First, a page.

Taking screenshots

Headless browsers are fully capable of taking screenshots, which is very useful in troubleshooting failures or faulty scripts. Using additional libraries and tools, it is also possible to automate visual comparisons.

# Generating and saving screenshots

The page.screenshot command is consistent across Puppeteer and Playwright, and allows us to save one or more screenshots of the current page to a specified path. Without any additional options, the size of the screenshot will depend on that of the viewport:

    # Full page screenshots

    Adding the fullPage: true option allows for the capture of full page screenshots, overriding the height parameter specified for our viewport:

    await page.screenshot({ path: 'my_screenshot.png', fullPage: true })

    # Clipped screenshots

    Having our screenshot limited to a smaller portion of the viewport is also possible. All we need to do is specify the coordinates of the top left corner of the screenshot, plus width and height. We then pass these options to:

      The above examples can be run as follows:

        # Use in visual regression testing

        Screenshots can be fed to image comparison libraries, such as Resemble.js (opens new window), pixelmatch (opens new window), Rembrandt.js (opens new window) or others in order to determine whether our latest sets of screenshots contains significant differences when measured against a baseline.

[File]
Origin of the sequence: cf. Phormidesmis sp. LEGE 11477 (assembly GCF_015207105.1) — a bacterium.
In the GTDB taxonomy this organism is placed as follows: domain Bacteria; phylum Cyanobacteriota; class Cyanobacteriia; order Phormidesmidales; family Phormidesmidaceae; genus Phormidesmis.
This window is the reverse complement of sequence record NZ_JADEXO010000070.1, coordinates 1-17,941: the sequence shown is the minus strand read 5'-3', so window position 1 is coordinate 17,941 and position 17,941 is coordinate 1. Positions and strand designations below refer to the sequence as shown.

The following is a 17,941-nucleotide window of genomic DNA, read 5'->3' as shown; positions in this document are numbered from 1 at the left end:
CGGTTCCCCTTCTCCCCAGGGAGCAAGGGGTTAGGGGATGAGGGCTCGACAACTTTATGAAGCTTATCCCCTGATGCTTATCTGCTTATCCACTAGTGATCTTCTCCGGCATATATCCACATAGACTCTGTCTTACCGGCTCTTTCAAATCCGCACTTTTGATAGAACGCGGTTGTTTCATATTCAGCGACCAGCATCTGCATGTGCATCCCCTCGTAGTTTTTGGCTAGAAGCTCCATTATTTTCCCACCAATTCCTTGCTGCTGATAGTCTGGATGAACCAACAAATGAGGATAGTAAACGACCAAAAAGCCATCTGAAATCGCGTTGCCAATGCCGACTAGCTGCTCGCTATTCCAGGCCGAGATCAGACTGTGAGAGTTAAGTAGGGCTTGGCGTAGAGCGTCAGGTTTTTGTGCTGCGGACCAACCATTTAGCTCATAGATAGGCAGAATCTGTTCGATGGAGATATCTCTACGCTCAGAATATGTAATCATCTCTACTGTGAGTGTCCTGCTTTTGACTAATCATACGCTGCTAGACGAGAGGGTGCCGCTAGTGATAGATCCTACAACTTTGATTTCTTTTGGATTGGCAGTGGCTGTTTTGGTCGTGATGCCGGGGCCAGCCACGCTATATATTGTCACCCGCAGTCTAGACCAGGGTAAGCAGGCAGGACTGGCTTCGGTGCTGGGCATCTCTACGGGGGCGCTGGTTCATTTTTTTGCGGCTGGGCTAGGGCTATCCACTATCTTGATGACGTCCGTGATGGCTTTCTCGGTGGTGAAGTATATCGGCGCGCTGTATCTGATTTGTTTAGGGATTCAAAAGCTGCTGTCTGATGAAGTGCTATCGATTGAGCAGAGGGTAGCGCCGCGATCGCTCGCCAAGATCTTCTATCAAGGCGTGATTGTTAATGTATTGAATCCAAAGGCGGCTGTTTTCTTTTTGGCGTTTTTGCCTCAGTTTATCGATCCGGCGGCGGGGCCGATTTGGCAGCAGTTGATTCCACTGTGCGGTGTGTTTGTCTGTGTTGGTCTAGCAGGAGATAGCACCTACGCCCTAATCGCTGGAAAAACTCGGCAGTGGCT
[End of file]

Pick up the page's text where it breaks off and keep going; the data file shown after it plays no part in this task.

Some libraries, like Differencify (opens new window) and jest-puppeteer-docker (opens new window), already combine Puppeteer with visual comparison libraries while exposing higher-level config to the user.

        # Further reading

        1. Official documentation for taking screenshots with Puppeteer (opens new window) and Playwright (opens new window)
        2. Blog post from baseweb.design on the whys and hows of visual regression testing (opens new window)
        3. Blog post from Gideon Pyzer looking at different visual regression testing tools (opens new window)